INDUSTRY ASKED TO SWIM FOR MENTAL HEALTH
Printers are being asked to swim and donate for mental health in the annual Head Above Water 24-hour Swimathon, and this year they can swim in any location they choose.
The Swimathon will take place on 2-3 March, with the main action in Collaroy rockpool in NSW, but printers can swim in any pool in the country and still be part of the event.
Andrew ‘Wardy’ Ward, NSW sales manager at Konica Minolta and founder of Head Above Water said, “We wanted to give people the opportunity to participate wherever they are. They can register to take part in the event, and then set their own time and place.”
For those swimming at Collaroy Rockpool, swimmers can book in one hour blocks of time from 9am Saturday to 9am Sunday – but they don’t have to swim for the entire hour – and in one of four categories: beginner, hack, weekend warrior, and pro. Ward said, “Whatever level you are at there is a lane for you, we’ve even had people walking in the lane, that’s fine, and however long you can swim for is also fine.” Teams of ten can also enter the relays on Sunday, which are starting at 9:15am.
Collaroy will have water safety people and marshalls for the entire 24 hours. Ward says, “There is something magical about swimming in the middle of the night. The first year we had just one person between 2am and 4am, last year we had 50.”
Print industry businesses Rawson Print & Packaging and Konica Minolta are both sponsoring a lane at Collaroy, with Spicers, Abbey Group and Eyetonic also among the sponsors for this year’s event.
Lachlan Finch, director of Rawson Graphics, who has been a swimmer at the event since it started, said, “Print is a tough industry, and it can take a toll. Mental health needs to be supported, particularly in our industry where it has often been a case of 'suck it up princess'. We wanted to step up, Rawson Graphics is proud to support the Swimathon, which will raise valuable funds to enable positive mental health input for printers and others in the community.”
Registration for the Collaroy event, which starts with a smoking ceremony and welcome to country at 8.30am, is $40, and $20 for those swimming in different locations. Swimmers and supporters are encouraged to use the Head Above Water fundraising page on grassrootz.com to make donations, which are fully tax deductible.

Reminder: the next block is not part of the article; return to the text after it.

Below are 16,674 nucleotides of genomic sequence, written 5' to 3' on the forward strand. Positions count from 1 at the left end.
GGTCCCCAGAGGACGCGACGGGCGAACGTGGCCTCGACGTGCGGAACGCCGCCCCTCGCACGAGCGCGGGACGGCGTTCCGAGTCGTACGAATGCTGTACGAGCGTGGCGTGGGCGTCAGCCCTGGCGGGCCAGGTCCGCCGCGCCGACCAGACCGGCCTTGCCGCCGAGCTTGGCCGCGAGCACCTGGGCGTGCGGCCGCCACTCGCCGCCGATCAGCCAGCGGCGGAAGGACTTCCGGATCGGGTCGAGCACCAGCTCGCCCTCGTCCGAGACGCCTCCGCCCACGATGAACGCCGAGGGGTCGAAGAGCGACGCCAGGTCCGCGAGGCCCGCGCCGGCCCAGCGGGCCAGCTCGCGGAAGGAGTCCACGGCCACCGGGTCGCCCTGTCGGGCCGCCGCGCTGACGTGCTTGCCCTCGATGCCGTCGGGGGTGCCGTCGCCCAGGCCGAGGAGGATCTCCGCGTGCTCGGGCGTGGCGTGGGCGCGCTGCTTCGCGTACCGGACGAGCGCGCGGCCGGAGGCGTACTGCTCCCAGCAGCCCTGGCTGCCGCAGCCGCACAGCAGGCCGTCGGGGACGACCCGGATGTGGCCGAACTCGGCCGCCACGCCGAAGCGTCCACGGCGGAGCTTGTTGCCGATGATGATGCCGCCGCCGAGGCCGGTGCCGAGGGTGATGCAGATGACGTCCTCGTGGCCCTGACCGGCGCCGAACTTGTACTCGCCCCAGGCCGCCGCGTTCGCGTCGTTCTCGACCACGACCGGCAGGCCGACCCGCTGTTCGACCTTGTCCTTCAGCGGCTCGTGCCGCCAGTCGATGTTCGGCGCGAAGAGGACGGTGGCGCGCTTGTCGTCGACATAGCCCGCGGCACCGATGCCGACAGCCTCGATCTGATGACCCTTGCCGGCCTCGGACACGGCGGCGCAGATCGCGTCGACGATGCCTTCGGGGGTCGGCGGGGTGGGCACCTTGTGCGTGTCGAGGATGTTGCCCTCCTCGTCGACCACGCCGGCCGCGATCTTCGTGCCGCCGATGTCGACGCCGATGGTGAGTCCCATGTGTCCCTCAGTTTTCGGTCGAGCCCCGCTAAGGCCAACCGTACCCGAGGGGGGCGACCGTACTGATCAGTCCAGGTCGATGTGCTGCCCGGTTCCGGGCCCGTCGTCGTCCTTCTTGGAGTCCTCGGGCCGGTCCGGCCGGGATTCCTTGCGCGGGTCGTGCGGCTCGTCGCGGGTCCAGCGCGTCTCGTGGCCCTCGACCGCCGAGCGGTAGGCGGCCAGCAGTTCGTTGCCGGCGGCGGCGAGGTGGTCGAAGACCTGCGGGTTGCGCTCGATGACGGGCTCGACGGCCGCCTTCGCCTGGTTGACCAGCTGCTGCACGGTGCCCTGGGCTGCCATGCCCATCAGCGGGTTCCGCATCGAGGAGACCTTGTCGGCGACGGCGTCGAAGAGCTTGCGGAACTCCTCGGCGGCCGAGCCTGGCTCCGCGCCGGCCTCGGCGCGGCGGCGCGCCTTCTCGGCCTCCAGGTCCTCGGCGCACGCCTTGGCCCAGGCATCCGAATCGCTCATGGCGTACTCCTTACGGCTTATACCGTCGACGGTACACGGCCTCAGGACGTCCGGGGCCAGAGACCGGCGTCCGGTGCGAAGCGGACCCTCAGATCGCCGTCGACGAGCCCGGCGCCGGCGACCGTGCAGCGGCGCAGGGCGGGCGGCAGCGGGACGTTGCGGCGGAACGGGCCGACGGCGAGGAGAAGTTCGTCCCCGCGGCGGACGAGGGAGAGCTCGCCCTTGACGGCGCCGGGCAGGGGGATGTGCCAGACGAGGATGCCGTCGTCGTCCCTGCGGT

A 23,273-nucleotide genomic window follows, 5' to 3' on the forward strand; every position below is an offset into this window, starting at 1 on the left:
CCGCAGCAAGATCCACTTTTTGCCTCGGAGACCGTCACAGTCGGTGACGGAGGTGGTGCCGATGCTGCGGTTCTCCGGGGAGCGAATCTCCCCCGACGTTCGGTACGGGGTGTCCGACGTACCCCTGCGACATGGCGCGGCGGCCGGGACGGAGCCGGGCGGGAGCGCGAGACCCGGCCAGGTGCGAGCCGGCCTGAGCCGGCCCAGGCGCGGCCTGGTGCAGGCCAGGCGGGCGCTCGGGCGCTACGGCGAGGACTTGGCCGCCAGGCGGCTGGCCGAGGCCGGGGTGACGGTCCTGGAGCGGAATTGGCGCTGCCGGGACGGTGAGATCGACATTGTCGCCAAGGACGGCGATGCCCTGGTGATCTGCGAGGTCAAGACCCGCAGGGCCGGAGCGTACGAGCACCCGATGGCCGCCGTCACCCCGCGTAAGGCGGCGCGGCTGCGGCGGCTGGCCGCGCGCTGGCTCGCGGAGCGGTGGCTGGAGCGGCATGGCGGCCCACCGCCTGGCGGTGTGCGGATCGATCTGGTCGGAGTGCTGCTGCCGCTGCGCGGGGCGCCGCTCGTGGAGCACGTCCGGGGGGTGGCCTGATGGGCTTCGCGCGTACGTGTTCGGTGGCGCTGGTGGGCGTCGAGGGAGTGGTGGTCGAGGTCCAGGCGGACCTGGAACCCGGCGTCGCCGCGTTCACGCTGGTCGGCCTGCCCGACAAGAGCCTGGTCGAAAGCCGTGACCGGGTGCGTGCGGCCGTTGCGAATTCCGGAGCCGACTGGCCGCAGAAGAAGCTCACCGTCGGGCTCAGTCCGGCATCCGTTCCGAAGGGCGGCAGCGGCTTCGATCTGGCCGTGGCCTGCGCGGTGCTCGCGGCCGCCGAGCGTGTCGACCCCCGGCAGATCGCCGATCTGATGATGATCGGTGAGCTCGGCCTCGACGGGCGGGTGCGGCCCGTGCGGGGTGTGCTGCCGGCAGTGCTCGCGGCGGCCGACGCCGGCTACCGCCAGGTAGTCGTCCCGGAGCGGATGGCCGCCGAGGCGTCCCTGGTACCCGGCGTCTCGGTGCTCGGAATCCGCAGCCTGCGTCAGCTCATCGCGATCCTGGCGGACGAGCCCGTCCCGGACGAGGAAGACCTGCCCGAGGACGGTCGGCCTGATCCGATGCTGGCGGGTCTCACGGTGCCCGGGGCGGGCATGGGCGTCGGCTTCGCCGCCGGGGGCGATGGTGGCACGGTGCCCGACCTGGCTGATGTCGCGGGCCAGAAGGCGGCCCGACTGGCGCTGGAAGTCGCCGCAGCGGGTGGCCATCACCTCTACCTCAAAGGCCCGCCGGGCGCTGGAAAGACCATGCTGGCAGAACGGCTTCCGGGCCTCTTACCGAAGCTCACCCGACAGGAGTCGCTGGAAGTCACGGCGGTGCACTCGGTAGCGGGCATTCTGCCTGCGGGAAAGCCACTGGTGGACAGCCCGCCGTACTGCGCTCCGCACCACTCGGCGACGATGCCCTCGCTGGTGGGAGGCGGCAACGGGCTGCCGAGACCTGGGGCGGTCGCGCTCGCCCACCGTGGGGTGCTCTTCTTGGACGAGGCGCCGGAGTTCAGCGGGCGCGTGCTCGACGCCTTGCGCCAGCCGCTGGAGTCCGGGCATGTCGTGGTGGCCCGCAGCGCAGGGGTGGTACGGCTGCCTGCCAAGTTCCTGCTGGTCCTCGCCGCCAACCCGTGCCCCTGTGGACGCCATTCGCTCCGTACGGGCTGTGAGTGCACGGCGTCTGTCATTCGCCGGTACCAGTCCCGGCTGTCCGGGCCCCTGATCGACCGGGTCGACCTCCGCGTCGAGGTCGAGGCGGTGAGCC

Head Above Water aims to provide funds to a range of mental health groups, particularly those working in suicide prevention, and over the previous four swims has raised $660,000. This year the event is poignant for many in print, in light of recent events with a well-known industry identity taking his own life.
Steven Gamble, head of mental health advocates Man Anchor, which is currently rebranding to Anchor Health, said, “Plenty of people are doing it tough. It is important to know you are not alone, and there is help. And just like we all know it is important to keep on top of our physical health, it is equally important to take pro-active steps to ensure our mental wellbeing.
“The support our organisation gets from Head Above Water is wonderful, and will enable us to offer services to print businesses of all sizes, not just the big one. We have been able to work with getting on for 15,000 participants so far, with the Head Above Water funding making a significant contribution to that, for instance enabling us to provide affordable EAP (employee assistance programmes) to smaller print businesses.”
Head Above Water says every donation helps create “meaningful connections” and makes a positive difference throughout the community; every $40 raised funds a participant to attend a workshop, every $75 raised funds a one-hour session with a qualified counsellor, every $700 raised funds a six-week meditation course, and every $4,000 raised funds two 50-person workshops.
Over the last five years, Head Above Water has helped fund mental fitness workshops, presentations and training from partners including Anchor Health (formerly Man Anchor), Tomorrow Man, Tomorrow Woman, Meditation HQ, and Spoke International.
From 2019 to 2023, some 450 programmes have been facilitated, reaching 14,500 men, women, boys and girls across schools, sports clubs, businesses, and community groups. Ward said, “This work is ensuring we all strive for a healthier and more meaningful life, for ourselves and those around us, helping address the tragic reality that eight people in Australia lose their life to suicide every day.”
Steve Gamble said, "Statistics show that in any 12-month period one in five Australians will have adverse mental health issues such as depression and anxiety. That is a large number, and one that we need to take pro-active actions to help reduce. The Head Above Water event is a great way that we can all help, whether through swimming or donating."
Anchor Health says more than two in five Australians (42.9 per cent) aged 16–85 years have experienced a mental disorder in their lifetime, with one in five Australians (21.5 per cent) experiencing a mental disorder in the previous 12 months. Data also shows that around 1.1 million (38.8 per cent) young adults aged 16–24 years experienced a mental disorder in the previous 12 months.
Figures show that 8.6 Australians die every day by suicide. That's more than double the road toll (ABS, 2022). Some 75 per cent of those who take their own life are male (ABS, 2022). An unknown number of Australians attempt suicide every year, with some estimates suggesting this figure may be more than 65,000.